We then popped into the school so that we could get some kind of ride in.  Pea was slightly put off by the remnants of the snowman that had been made earlier but soon made friends with it..

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We plodded round and round the school, trying to churn up a centre line, long changes of rein and 20m circles.  I tried to work on having a forward medium walk and free walk as there wasn’t much else I could do! I hoped to break up the surface enough to school properly but we only managed a bit of trot as it was still just a bit too hard.

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I whiled away a few more hours at the yard before succumbing to the call of a warm house and the promise of a chippy tea!

Today’s ride was not a success in terms of working towards our goals (though we did work on our walk) but I had a really lovely day in the best place.  Sometimes pony time is more important than riding!

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Did you have a snow day?  What did you get up to?

Christmas Gift Guide 2018

Christmas is a time for friends, family and a bit of time off work HOWEVER it can also be a good excuse to give and receive some presents!  I have put together my top 8 picks for equestrians, equines and even non-horsey support teams.  I have chosen mostly small, British businesses – remember, when you buy from a small business, a real person does a little happy dance!

Click on each heading to be taken straight to the item.

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Gallop Guru – ‘Palomo’ Leather Saddle Handbag £175

I was lucky enough to receive one of these for my birthday several years ago.  It is great quality and totally eye catching – I have had lots of pointing, looking and ‘where did you get that?’ when I have worn it.  It is the perfect gift for the equestrian who isn’t afraid to express their passion for horses even when dressed up!  It is well worth checking all the other gorgeous items Gallop Guru have to offer.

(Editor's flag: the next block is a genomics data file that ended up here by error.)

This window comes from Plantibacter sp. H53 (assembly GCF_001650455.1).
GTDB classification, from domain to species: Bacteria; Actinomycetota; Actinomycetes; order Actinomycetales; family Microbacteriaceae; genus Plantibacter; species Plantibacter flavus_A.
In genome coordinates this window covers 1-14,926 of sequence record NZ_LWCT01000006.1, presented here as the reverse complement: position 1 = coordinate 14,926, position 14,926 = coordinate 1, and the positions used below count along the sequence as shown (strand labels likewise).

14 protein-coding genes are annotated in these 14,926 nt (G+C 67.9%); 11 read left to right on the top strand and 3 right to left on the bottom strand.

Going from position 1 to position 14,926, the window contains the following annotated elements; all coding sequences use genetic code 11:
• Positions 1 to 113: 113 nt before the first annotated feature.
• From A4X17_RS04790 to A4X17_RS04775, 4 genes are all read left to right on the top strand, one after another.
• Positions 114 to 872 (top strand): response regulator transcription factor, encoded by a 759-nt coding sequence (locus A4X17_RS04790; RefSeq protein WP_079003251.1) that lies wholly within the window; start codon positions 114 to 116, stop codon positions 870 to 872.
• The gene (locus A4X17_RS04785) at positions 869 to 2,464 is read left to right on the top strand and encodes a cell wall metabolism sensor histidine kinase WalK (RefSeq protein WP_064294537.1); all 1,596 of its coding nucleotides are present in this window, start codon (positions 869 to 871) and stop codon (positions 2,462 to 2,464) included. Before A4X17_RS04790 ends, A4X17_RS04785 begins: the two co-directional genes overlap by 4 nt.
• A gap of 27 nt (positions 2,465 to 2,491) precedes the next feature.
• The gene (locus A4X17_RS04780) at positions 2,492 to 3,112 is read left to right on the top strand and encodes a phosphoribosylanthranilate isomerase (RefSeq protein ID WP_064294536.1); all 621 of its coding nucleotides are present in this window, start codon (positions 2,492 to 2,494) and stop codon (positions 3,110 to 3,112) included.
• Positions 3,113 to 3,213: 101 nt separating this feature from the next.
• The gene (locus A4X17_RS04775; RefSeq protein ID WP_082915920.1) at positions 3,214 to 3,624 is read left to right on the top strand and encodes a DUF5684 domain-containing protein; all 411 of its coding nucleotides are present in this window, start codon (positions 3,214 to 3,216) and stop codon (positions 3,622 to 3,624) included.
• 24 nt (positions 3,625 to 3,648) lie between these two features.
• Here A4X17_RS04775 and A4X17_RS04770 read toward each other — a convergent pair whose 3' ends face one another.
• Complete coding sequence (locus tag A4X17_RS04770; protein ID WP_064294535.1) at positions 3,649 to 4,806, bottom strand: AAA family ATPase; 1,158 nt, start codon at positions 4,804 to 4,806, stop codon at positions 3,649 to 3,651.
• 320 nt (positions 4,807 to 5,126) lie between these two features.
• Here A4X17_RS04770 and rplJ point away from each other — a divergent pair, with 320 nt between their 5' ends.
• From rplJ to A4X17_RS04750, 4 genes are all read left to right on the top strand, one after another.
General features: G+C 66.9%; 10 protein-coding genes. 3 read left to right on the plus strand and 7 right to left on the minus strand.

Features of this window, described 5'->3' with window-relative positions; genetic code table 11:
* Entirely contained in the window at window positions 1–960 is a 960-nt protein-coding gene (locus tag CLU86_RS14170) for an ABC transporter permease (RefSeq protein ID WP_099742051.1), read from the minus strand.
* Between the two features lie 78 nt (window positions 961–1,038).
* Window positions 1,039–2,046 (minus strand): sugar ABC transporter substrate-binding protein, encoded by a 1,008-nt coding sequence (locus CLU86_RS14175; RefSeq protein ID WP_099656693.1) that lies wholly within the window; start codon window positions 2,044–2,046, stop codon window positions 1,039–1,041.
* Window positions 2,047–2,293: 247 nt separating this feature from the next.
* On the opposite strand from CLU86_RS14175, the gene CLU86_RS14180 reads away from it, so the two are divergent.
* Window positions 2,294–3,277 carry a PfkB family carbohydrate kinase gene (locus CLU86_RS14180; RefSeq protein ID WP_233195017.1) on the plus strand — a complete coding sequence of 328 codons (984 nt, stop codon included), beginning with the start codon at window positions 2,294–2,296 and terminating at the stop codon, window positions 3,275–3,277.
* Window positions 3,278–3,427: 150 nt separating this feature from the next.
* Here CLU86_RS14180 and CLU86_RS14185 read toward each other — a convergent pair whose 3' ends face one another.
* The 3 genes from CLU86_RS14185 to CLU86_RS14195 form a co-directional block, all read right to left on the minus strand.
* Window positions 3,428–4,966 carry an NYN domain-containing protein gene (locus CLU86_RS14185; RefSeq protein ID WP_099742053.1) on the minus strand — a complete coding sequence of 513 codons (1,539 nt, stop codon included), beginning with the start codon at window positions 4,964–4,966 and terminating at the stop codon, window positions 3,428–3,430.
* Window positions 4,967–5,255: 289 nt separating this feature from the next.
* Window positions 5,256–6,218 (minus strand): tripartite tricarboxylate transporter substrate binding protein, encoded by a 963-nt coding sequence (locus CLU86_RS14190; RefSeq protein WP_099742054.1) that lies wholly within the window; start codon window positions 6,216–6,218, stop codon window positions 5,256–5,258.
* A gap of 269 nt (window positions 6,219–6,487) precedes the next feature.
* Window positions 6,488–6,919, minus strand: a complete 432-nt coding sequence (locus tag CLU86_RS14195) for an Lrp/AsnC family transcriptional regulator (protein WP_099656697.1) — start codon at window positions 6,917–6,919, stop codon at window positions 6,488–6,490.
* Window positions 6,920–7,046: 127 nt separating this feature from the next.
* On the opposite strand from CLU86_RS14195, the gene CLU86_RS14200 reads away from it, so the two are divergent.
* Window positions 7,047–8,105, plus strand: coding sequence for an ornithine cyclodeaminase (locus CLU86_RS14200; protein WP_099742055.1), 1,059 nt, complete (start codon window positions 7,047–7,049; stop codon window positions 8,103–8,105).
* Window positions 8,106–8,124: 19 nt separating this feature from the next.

Eqclusive – Brush Pack – £80-102

Christmas is a time to treat yourself and your four legged friends.  I have an Eqclusive brush pack and use at least some of the brushes on Pea every time I ride.  They were so worth the money.  If you’re after more of a stocking filler, my top picks would be the Schimmel brush and the New Generation Curry Comb.

Derby House – Pro Snowman Medium Combo Turnout Rug £54.99

I’m a big fan of Derby House rugs, they are good quality and they always have fun prints.  Pea has had a varied wardrobe of checks, spots and fair isle in the past and she has written to Father Christmas to ask if she can be bedecked with snowmen this Christmas.

Olivia Towers – Zip Jumper £46.99

I’m an avid follower of Olivia Towers’ vlogs and social media.  Her riding and mindset skills are inspirational.  I’ve ordered myself a ‘Believe it’s possible’ jumper which I know will both remind me to get my head in the game and will be great to ride in.  Do check out her other slogans and pieces.

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Horseshoe Hearts – Original Horseshoe Heart Good Luck Charm £23-6

I discovered this wonderful business on Instagram and if I could, I would fill my house with everything they sell!  I think that a heart would be a particularly nice present especially as you can personalise them.  Get your order in quickly as they close their order book on the 10th December!

Willberry Wonder Pony – Berry Pony – £20

Christmas is a time for charity and this charity is so worth supporting.  To keep the memory of Hannah Francis alive, I think every rider should have their own ‘Berry’ pony.  ‘Peaberry’ certainly helped me to put my life in perspective when I was in hospital.  All the proceeds go towards bone cancer research and granting equine wishes to seriously ill people.

Emily Cole – 2019 Calendar £7.99-9.99

If you’re a regular blog reader you will already know that I love Emily Cole’s work.  Her calendar is a 12 images in 1 present whammy but I would highly recommend having a search around her website at the prints and other items as there are pieces to match each rider and horse’s personalities and interests!

Daniel Skinner AKA Skint Dressage Daddy – From Nags To Numbnuts £6.99

If you’re not familiar with Skint Dressage Daddy, he’s the ultimate reluctant pony-parent (and writes a blog). His book makes the perfect present for other long suffering non-horsey partners and family members who will be able to laugh and cry (and swear) with Daniel through his guide while us equestrians try to defend ourselves!

What’s on your Christmas list this year?

Back To School